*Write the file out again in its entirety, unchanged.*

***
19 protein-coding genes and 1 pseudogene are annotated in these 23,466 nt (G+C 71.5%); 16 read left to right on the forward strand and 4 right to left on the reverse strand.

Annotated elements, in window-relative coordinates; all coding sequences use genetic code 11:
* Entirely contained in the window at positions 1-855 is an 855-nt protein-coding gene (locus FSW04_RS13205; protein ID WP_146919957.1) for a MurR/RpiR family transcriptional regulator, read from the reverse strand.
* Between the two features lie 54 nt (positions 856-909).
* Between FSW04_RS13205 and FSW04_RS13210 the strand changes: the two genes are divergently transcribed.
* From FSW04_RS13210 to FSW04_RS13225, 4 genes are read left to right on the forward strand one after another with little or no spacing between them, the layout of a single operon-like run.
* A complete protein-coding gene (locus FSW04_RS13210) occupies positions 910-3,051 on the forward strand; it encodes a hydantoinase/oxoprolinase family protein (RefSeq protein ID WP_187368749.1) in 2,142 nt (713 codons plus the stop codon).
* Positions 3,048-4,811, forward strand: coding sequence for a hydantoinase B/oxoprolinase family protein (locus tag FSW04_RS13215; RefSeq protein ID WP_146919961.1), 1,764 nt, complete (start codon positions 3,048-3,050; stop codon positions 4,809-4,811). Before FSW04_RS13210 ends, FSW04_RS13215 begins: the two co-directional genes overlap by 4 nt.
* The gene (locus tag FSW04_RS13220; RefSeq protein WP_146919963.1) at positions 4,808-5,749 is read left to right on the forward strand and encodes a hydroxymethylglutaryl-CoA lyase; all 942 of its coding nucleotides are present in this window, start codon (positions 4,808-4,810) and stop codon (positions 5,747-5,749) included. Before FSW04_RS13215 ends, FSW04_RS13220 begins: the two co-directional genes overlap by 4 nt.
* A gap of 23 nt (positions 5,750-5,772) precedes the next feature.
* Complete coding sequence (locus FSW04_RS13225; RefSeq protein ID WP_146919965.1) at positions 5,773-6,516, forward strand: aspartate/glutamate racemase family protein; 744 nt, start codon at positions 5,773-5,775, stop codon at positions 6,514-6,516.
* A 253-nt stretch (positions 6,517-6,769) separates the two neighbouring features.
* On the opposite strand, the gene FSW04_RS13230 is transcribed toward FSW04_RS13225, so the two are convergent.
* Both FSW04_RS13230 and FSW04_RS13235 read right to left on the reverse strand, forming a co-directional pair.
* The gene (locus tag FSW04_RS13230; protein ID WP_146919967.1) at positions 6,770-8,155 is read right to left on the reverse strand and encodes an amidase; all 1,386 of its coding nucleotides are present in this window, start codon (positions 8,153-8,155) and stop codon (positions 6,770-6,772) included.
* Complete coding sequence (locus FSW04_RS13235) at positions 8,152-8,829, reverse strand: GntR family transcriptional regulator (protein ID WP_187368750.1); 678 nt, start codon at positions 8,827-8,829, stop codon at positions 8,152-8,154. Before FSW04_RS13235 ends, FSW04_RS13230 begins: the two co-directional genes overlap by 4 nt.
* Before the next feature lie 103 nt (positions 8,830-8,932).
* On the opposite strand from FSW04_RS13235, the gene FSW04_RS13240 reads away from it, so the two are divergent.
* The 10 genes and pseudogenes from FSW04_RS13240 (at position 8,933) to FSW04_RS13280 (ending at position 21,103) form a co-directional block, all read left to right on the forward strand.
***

19 protein-coding genes and 1 pseudogene are annotated in these 23,466 nt (G+C 71.5%); 16 read left to right on the forward strand and 4 right to left on the reverse strand.

Annotated elements, in window-relative coordinates; all coding sequences use genetic code 11:
* Entirely contained in the window at positions 1-855 is an 855-nt protein-coding gene (locus FSW04_RS13205; protein ID WP_146919957.1) for a MurR/RpiR family transcriptional regulator, read from the reverse strand.
* Between the two features lie 54 nt (positions 856-909).
* Between FSW04_RS13205 and FSW04_RS13210 the strand changes: the two genes are divergently transcribed.
* From FSW04_RS13210 to FSW04_RS13225, 4 genes are read left to right on the forward strand one after another with little or no spacing between them, the layout of a single operon-like run.
* A complete protein-coding gene (locus FSW04_RS13210) occupies positions 910-3,051 on the forward strand; it encodes a hydantoinase/oxoprolinase family protein (RefSeq protein ID WP_187368749.1) in 2,142 nt (713 codons plus the stop codon).
* Positions 3,048-4,811, forward strand: coding sequence for a hydantoinase B/oxoprolinase family protein (locus tag FSW04_RS13215; RefSeq protein ID WP_146919961.1), 1,764 nt, complete (start codon positions 3,048-3,050; stop codon positions 4,809-4,811). Before FSW04_RS13210 ends, FSW04_RS13215 begins: the two co-directional genes overlap by 4 nt.
* The gene (locus tag FSW04_RS13220; RefSeq protein WP_146919963.1) at positions 4,808-5,749 is read left to right on the forward strand and encodes a hydroxymethylglutaryl-CoA lyase; all 942 of its coding nucleotides are present in this window, start codon (positions 4,808-4,810) and stop codon (positions 5,747-5,749) included. Before FSW04_RS13215 ends, FSW04_RS13220 begins: the two co-directional genes overlap by 4 nt.
* A gap of 23 nt (positions 5,750-5,772) precedes the next feature.
* Complete coding sequence (locus FSW04_RS13225; RefSeq protein ID WP_146919965.1) at positions 5,773-6,516, forward strand: aspartate/glutamate racemase family protein; 744 nt, start codon at positions 5,773-5,775, stop codon at positions 6,514-6,516.
* A 253-nt stretch (positions 6,517-6,769) separates the two neighbouring features.
* On the opposite strand, the gene FSW04_RS13230 is transcribed toward FSW04_RS13225, so the two are convergent.
* Both FSW04_RS13230 and FSW04_RS13235 read right to left on the reverse strand, forming a co-directional pair.
* The gene (locus tag FSW04_RS13230; protein ID WP_146919967.1) at positions 6,770-8,155 is read right to left on the reverse strand and encodes an amidase; all 1,386 of its coding nucleotides are present in this window, start codon (positions 8,153-8,155) and stop codon (positions 6,770-6,772) included.
* Complete coding sequence (locus FSW04_RS13235) at positions 8,152-8,829, reverse strand: GntR family transcriptional regulator (protein ID WP_187368750.1); 678 nt, start codon at positions 8,827-8,829, stop codon at positions 8,152-8,154. Before FSW04_RS13235 ends, FSW04_RS13230 begins: the two co-directional genes overlap by 4 nt.
* Before the next feature lie 103 nt (positions 8,830-8,932).
* On the opposite strand from FSW04_RS13235, the gene FSW04_RS13240 reads away from it, so the two are divergent.
* The 10 genes and pseudogenes from FSW04_RS13240 (at position 8,933) to FSW04_RS13280 (ending at position 21,103) form a co-directional block, all read left to right on the forward strand.